When blogging, one factor that people often overlook is the readability of their content. Bloggers will try to optimize their keywords, meta tags, image alt tags, and hundreds of other on-page SEO factors but they often overlook the most simple of them all — the readability score of their content.
This is probably due to the fact that content readability isn’t outright listed in Google’s search ranking algorithm. However, factors like content readability are one of the many indirect ranking factors that actually matters and has a big impact on your SEO, largely because it determines how long people stay on your page and whether or not they engage.
Readability is about making content clear and easy to understand. For websites, focusing on readability increases the chance that your audience will actually read and interact with your content. For this reason, readability should be a natural part of content management.
Measuring readability is based on factors like:
If written text is easy to read and understand, it has a good readability. There are also plenty of algorithms designed to measure content readability. One of the most popular algorithms is the Flesch-Kincaid readability score.
Flesch-Kincaid takes the amount of syllables in a word and words in a sentence as a measurement. This means you want to use short words and short sentences if you want to have a higher score. The Flesch-Kincaid score ranges from 0-100 with the higher number equaling a better score. Traditionally, a good score is considered to be 60 and above.
Let’s say that you’ve created a communications strategy for your content. Without checking the readability, all of your hard work could go to waste. Here are two big reasons why readability is important:
Whether your website is targeted toward the general public or a specific group, it’s important to know that the average reading age is lower than you might expect. The average American is considered to have a readability level equivalent to a 7th/8th grader. In the UK, the government encourages content writers to aim for a readability level of age nine. This is because at this age, children stop reading common words and recognize their shape, which allows for faster reading. By reducing long sentences and words, you can help improve readability.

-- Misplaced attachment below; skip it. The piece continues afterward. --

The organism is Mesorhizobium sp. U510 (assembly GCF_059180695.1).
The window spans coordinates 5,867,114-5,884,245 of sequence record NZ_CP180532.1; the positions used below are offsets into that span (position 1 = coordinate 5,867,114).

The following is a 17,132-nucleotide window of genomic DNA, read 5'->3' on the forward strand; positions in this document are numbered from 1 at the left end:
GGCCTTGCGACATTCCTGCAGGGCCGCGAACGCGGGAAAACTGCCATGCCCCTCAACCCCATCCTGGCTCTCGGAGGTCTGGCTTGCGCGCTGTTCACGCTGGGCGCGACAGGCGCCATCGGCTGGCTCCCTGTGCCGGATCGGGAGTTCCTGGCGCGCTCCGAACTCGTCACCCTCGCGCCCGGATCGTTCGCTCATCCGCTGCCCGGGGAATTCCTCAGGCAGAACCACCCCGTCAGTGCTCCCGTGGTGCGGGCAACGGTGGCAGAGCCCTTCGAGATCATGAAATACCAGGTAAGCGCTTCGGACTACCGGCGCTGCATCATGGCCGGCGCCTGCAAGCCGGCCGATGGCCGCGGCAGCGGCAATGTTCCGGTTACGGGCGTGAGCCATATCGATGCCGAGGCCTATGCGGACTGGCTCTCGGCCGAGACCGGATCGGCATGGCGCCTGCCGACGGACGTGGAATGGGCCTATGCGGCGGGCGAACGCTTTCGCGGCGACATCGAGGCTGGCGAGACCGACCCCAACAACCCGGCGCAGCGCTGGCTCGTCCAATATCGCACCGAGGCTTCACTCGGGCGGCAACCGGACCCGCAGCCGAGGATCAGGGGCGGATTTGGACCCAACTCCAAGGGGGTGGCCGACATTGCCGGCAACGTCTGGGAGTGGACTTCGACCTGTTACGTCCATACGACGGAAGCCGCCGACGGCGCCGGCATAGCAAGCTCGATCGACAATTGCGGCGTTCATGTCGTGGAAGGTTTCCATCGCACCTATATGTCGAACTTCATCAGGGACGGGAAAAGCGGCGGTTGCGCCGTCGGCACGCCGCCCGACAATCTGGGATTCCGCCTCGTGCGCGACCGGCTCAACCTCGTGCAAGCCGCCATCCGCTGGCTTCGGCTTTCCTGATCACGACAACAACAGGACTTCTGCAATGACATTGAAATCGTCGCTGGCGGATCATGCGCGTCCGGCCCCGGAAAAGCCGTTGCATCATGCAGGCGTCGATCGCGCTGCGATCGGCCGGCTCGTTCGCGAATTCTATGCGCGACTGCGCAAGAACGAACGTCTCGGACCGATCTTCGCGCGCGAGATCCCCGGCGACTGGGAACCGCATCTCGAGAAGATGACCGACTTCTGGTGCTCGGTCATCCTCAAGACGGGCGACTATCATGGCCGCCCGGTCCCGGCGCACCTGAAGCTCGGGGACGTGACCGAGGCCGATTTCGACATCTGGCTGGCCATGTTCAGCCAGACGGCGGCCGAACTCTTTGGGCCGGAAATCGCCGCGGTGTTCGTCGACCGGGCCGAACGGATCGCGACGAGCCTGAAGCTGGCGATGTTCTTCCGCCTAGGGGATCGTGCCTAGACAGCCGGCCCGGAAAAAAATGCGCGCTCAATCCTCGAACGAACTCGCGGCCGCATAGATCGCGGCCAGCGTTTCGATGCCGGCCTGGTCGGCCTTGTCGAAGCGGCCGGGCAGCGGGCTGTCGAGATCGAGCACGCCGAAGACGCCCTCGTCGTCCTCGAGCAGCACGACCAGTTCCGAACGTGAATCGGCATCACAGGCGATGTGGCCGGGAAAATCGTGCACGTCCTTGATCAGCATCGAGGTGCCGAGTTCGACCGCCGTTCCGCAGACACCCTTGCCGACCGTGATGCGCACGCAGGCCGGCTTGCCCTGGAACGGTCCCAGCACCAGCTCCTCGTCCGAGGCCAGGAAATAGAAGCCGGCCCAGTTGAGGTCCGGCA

Regardless of literacy level, people read differently online than they do reading printed text. Studies have shown that people scan web pages and only read about 18% of what’s on the page. The same studies say if you convert print to the web, you should reduce content by about 50%. Web users also hop around the page. This is because they’re looking for specific information and can get impatient if content is wordy. It’s not enough to copy and paste text from one format to another. To make sure your website is understandable to all users, you must consider easy reading.
Achieving a higher readability score isn’t as hard as it sounds. Here are a few practical tips for getting set on the right track:
The people reading will be humans. So, make it a habit to address your readers in a personal tone. Make use of words like “you” and “I” that hooks readers and engages them to keep reading your content. They need to feel like they are having a real-life conversation with you while reading your content. In this scenario, it’s helpful to avoid complicated words and lofty language. Bring information down to a human level so people read and immediately understand what you’re trying to communicate.
Paragraphs shouldn’t contain more than 4 to 5 sentences. Most readers skip the paragraphs containing more sentences. You should craft your blog post, by considering scanners and speed-readers. The paragraph should include only one small idea and contain lots of blank space. It will reduce the chances of readers skipping a line.
The more active voice you use, the higher readability score you get. Many of the text editors, including MS Word, suggest you use active voice over the passive one. Sentences in the active voice are direct, strong, and appealing, whereas passive ones sound indirect and sometimes difficult to understand.
The words that are unnecessary and lengthens sentences are filler words. In middle school we all used to add the filler words in to meet the word count, but in professional writing, keep it to the point. For example:
Thankfully, with the development of more digital content, online tools have popped up to assist editors and content creators in their efforts of simplifying information. Some of the tools that measure and rate readability score are listed below:
It might be obvious that making your content readable is important, but many content creators make the mistake of not considering how easy (or hard) it is for visitors to make sense of their text. If you don’t optimize your content to be highly readable, you may find that users will bounce off your site faster and return less frequently.